I love trying new things. I love telling stories. I love working with different mediums. That’s how I started writing in the first place and how I came to make a book trailer for THE CASQUETTE GIRLS.
One of my favorite aspects of making the trailer was watching figments of my imagination turn into tactile objects. Whenever our production designer, Matt Whittle, would text me questions like “Okay, what does the altar at Vodou Pourvoyeur look like in your head?” I’d get really excited. First I’d send him any actual description from the book, and then he’d really dig into my head, “Tell me everything.” After I garbled everything out, I’d get a text a couple days later like, “Is a complete cat skeleton overkill?”
In 2005, I wrote a weird book. A really weird book that no one knew what to do with, including me.
My pigeonhole at the time was Historical Romance. I’d gotten a good agent, and she was shopping my novel. I was working on a follow up, but I didn’t want to write a story about dukes or balls. I wanted to write a novel about war and magic. So that’s what I did.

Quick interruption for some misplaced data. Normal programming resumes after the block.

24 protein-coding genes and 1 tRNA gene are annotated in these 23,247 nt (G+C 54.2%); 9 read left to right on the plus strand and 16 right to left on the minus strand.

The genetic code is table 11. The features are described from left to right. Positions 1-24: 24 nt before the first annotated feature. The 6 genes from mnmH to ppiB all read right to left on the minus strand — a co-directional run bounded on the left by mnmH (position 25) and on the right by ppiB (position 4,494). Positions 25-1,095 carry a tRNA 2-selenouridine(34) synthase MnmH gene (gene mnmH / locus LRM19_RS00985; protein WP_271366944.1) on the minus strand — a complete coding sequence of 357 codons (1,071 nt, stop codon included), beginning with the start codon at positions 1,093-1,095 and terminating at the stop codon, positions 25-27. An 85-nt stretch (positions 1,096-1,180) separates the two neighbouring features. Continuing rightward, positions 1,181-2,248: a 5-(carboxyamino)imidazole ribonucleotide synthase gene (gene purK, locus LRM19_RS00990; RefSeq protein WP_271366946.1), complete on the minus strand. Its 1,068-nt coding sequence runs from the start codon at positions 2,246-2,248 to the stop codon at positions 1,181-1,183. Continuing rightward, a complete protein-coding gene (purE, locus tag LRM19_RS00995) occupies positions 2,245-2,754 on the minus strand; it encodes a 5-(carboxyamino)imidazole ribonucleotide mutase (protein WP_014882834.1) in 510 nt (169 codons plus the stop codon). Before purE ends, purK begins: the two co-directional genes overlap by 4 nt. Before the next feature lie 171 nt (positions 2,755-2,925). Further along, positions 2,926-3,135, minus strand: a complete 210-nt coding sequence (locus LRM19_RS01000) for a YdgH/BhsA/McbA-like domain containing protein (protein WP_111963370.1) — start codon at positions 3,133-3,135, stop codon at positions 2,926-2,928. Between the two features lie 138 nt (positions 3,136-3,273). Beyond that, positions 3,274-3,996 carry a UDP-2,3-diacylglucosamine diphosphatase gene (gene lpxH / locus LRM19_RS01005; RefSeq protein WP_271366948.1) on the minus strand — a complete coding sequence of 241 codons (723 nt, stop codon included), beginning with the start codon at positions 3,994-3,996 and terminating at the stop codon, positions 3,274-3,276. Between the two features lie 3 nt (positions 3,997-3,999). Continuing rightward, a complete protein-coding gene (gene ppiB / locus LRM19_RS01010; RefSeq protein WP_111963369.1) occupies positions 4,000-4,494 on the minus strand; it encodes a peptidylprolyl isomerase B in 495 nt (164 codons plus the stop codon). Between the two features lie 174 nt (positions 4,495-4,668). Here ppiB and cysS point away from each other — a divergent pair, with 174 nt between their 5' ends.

The novel that became STEEL AND SONG: Book 1 in the Aileron Chronicles flowed right out of me. My then-agent was baffled by it. It wasn’t a paranormal romance. It wasn’t epic fantasy. It was somewhere to the left of what was considered marketable: a dieselpunk romance with magic and war. A heroine who was mouthy and a hero who was a coward. In other words, never going to sell.
So I left the draft on a flashdrive (how quaint!) thinking that was that. I started working for book packagers, ghost writing several YA novels. My day job became very intense. Writing novels was taking a back seat, and honestly, the stuff I was writing wasn’t singing to me anymore. Even though I was the co-founder of a highly regarded writing community, my love for the industry and for writing had taken a beating. I needed to check out for a while. Continue reading →
We are so excited for Book Country member Jaycee Ford! Tomorrow she is publishing her first book, WATCHING FIREFLIES. We are so proud that workshopping the book on Book Country was a part of her amazing journey.
Since I was young, I always knew that I wasn’t exactly bred for a normal life, but my life was like every other kid. I grew up and went to college. I partook in all of the normal college things, but there was something that I just didn’t know. I graduated in History because I loved History. I got married in my mid-twenties. I got a dog. I loved my life, but life was still … normal. Something was missing.